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Family Bonds


“You don’t raise heroes, you raise sons. And if you treat them like sons, they’ll turn out to be heroes, even if it’s just in our own eyes.”

This quote by Walter Schirra Sr. was about his own son. SMSgt. Dooley and his son, too, share that bond.

SMSgt. Robert D. Dooley’s, 5th Maintenance Squadron first sergeant, retirement ceremony was held Feb. 21, 2020 at Minot Air Force Base, North Dakota. It was officiated by his son, Capt. Robert A. Dooley, 34th Bomb Squadron Rockwell B-1 Lancer weapons systems officer from Ellsworth AFB, South Dakota.

SMSgt. Dooley said he wanted to retire quietly and without a ceremony, but his son and fellow Airman wouldn’t allow that to happen.

“My son told me to hang on long enough for him to retire me,” said SMSgt Dooley quietly, with a smile.

First sergeants, who can be identified by the diamond device that they wear on the center of their rank insignia, are senior noncommissioned officers who serve as a liaison between commanders and their units.

Though it is a demanding job, his role as a first sergeant has left an impression on many, but none more so than his son.

“There are many approaches to leadership,” Capt. Dooley said. “As a first sergeant, he made a lasting impact on the lives of many Airmen. He never stopped caring or leading. He will always be the standard in which all first sergeants will be charged to meet.”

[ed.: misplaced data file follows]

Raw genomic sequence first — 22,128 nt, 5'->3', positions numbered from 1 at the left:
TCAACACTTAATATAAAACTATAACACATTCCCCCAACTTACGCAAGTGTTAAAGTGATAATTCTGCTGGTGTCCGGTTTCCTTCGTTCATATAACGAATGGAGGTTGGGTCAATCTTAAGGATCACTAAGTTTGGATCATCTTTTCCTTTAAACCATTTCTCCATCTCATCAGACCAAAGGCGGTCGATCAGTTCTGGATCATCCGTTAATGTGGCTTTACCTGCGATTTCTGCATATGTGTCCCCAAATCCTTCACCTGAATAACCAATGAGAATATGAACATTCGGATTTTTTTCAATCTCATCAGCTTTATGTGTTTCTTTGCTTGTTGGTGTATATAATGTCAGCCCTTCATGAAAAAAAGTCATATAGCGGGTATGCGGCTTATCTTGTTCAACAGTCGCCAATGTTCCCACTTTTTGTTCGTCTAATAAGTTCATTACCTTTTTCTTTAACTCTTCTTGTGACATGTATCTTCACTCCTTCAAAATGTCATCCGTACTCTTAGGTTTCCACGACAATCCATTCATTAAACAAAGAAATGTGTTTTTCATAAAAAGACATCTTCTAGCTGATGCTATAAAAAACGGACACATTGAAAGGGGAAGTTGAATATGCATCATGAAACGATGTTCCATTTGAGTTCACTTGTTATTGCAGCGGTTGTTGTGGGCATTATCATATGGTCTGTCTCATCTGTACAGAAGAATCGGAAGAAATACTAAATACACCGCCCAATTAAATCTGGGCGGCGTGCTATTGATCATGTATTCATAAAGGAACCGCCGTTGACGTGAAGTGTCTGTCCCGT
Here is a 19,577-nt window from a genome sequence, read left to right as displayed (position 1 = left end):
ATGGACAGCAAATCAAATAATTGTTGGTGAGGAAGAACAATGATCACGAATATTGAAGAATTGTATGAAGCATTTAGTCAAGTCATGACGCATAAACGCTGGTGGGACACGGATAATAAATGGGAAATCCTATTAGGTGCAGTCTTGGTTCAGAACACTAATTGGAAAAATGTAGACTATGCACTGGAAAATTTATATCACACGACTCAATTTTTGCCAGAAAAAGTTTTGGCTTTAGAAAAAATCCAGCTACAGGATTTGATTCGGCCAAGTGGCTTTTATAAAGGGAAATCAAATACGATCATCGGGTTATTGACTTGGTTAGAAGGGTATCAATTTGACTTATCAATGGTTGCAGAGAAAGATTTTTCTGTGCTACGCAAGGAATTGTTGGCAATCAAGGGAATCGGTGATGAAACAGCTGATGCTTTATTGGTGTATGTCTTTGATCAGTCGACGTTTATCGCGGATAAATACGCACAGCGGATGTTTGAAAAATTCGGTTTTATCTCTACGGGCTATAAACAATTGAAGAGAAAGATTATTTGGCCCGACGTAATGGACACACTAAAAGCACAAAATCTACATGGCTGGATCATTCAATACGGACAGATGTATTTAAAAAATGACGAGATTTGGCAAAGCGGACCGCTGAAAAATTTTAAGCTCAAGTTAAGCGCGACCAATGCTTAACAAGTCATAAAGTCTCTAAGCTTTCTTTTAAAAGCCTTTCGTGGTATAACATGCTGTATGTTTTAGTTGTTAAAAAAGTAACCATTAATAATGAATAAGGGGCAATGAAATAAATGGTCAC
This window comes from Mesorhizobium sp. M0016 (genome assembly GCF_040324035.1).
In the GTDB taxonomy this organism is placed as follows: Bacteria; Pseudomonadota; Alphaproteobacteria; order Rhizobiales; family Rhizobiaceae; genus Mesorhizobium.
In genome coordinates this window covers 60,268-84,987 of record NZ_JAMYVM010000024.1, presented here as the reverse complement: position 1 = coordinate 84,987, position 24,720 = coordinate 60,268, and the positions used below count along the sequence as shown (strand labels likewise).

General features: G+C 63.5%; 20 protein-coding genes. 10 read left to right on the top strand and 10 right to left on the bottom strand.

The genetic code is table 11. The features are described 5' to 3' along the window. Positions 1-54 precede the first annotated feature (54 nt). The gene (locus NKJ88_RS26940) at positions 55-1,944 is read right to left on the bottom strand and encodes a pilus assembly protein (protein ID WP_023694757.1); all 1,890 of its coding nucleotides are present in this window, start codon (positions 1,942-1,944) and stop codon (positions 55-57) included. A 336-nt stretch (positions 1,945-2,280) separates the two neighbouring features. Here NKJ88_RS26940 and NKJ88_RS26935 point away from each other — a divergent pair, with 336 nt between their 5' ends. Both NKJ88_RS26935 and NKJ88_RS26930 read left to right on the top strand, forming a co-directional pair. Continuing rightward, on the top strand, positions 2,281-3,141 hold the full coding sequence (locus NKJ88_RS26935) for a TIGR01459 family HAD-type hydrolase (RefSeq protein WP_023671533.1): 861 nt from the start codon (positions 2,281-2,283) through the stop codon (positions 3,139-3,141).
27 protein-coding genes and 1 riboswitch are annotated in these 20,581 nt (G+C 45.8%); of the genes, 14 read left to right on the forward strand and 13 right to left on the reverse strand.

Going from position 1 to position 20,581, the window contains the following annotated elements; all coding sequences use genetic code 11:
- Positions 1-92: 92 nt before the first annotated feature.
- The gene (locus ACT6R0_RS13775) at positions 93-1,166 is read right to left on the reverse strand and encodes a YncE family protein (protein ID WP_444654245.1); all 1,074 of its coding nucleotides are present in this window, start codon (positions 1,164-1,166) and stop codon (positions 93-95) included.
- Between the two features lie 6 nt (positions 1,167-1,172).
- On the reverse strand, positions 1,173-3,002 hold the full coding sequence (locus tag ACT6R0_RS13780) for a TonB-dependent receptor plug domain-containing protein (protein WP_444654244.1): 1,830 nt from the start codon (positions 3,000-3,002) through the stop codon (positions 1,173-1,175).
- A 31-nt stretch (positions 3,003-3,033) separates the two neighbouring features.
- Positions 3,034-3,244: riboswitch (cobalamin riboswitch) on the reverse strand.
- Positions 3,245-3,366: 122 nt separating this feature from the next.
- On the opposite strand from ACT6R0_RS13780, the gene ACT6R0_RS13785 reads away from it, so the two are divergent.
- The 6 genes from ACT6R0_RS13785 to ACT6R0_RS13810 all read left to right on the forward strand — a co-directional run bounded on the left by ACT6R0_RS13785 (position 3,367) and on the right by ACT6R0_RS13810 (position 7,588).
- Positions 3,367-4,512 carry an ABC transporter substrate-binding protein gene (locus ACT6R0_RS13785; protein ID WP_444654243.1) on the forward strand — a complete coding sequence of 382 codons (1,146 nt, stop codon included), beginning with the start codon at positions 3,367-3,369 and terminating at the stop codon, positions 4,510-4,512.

SMSgt. Dooley even had the rare opportunity to be deployed with his son.

“It was my favorite memory,” he reminisced. “ I remember him picking me up from the airport and we just hung out. It’s so rare to deploy with family members.”  

Though SMSgt. Dooley retired, Capt. Dooley is continuing a family tradition of military service.

“The family legacy of military service goes back four generations,” said Capt. Dooley. “My great-great-grandfather served in the Army during World War I. My great-grandfather served in the Army during World War II. My grandfather served in the Marine Corps during the Vietnam War. My father served in the Air Force during the Iraq and Afghanistan war.”

Capt. Dooley said he joined the Air Force to not only serve his country, but to follow in his dad’s footsteps.

“He is my hero,” he said. “I was extremely proud to have the opportunity to preside over my father’s retirement ceremony. It was truly an honor.”

SMSgt. Dooley said retiring felt bittersweet, but he enjoyed his time in the Air Force.

“Retiring is hard,” SMSgt. Dooley added. “It’s very difficult trying to figure out what to do. I loved what I did, I loved being an Airman. My family is very proud of my endeavors and my lineage and I know my son will be passing the torch when it’s time.”